Nontraditional Students, Athletes Flock to General Social Sciences
Benjamin Slutz found his job in sales—to put it bluntly—“soul-crushing.”
His colleagues seemed to care mostly about getting people to sign on the dotted line, buying residential or commercial security systems. Empathy for the customer? Ha! Just do what the law allows to get contracts, contracts, contracts. Then you’ll get paid.
Slutz loves business but figured there had to be more to it than this. And so, with an associate’s degree in hand, the twenty-five-year-old is back in school, charting a course to a career that will satisfy him professionally and personally.
Reuben Zahler hears a story like this almost daily. As director of the new General Social Sciences Program (GSS), Zahler is fast acquainting himself with two very large populations of college students: those who don’t fit neatly into a particular department or field, and those—like Slutz—who are on an educational path other than the traditional, four-year model.
Both groups are finding a home in GSS, which the university reintroduced in 2011. Under the program, students tailor their major with courses from several departments across the social sciences and in the professional schools, in pursuit of one of four tracks: applied economics and business; crime, law and society; globalization, environment and policy; or social studies teaching.
With more than 600 majors currently, GSS has quickly become the fourth most-popular major in social sciences, behind economics, sociology and political science. Program coordinator Gretchen Hill, who, with Zahler, interviews each and every student before accepting them into the program, has moved from part-time to full-time to manage the interest.
Senior Kehala Hervey, a double major in GSS and Spanish, is using the program to develop a comprehensive understanding of the criminal justice system. As a GSS major, Hervey has taken classes in political science, law, family and human services and ethnic studies. In combination, these courses offer her a broad view of the function and structure of the justice system as well as on-the-ground perspectives about relevant topics such as race, gender and socioeconomic class.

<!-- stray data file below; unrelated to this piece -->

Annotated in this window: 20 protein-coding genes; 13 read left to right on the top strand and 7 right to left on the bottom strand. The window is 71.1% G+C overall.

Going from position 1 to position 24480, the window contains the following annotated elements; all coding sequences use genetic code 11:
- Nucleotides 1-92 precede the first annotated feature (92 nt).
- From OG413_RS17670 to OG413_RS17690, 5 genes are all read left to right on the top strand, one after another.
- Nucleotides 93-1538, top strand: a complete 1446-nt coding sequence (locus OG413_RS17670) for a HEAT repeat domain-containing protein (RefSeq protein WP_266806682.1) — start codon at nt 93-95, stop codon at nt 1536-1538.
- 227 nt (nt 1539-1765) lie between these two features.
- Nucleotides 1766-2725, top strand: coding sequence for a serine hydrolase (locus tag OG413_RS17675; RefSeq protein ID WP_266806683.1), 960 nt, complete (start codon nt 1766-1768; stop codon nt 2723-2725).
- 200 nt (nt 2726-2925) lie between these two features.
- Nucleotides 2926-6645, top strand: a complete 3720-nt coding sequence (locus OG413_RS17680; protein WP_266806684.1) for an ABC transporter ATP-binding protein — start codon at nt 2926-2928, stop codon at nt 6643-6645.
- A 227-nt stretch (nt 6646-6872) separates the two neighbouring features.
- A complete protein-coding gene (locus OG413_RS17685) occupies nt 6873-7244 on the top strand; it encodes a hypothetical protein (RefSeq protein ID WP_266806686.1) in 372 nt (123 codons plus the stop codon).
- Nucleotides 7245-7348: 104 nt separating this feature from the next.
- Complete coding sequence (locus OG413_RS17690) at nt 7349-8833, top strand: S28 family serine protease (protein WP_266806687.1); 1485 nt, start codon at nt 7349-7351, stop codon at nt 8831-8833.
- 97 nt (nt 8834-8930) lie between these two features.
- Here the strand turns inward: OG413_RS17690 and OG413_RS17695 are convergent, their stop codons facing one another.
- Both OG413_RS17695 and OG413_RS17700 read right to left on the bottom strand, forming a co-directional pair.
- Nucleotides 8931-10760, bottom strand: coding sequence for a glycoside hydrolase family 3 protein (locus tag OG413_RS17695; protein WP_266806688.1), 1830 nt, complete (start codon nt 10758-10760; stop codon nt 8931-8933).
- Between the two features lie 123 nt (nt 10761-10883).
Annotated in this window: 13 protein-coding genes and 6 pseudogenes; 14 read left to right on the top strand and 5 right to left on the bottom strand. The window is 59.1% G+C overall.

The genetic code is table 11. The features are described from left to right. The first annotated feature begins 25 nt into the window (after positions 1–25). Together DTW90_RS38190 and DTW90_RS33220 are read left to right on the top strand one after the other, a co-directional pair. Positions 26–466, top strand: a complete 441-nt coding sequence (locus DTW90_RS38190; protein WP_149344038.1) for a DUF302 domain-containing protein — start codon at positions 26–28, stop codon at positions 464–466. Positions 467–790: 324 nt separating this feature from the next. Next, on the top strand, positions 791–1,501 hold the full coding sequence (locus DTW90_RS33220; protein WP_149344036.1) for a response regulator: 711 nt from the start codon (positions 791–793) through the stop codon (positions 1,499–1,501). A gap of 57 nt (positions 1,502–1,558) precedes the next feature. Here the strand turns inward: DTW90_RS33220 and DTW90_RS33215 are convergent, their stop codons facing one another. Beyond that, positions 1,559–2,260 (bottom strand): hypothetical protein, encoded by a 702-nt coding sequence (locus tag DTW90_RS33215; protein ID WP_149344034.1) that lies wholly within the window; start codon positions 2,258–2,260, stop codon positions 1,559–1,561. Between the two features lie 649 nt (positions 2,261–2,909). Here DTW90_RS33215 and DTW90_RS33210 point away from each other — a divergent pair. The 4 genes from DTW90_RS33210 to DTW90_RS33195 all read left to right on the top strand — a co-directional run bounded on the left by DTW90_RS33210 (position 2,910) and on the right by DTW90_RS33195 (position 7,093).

“There are many social issues that intersect with crime,” Hervey said. “The interdisciplinary nature of GSS allows me to investigate these issues through an array of methodological frameworks. The variety offers what a single framework could not—a multifaceted view of a complex subject.”
While the average age of a UO senior is twenty-four, the number is slightly higher for GSS seniors, twenty-five. That’s a reflection of nontraditional students, many of whom return to school after unsatisfying experiences in the working world or because they want to improve on lackluster performances as undergraduates the first time through.
The vast array of courses in the 48-credit GSS major serves students with atypical schedules or a need to graduate in a timely manner. Student-athletes, for example, seek out the major because it offers numerous courses that fit with practice schedules, Zahler said.
Slutz originally hoped to study business at the UO when he returned, but he doesn’t want to spend four years in college. With the GSS major, he’ll graduate in two-and-a-half years, concentrating on courses in economics, marketing and finance that get him closer to his goal of one day managing small or medium-sized companies.
“It’s exactly what I want to be learning,” Slutz said. “You can take the classes you want, you can take them when you want. [The GSS major] is less structured than the other majors on campus, and that allows students like me to build their own studies as they see fit.”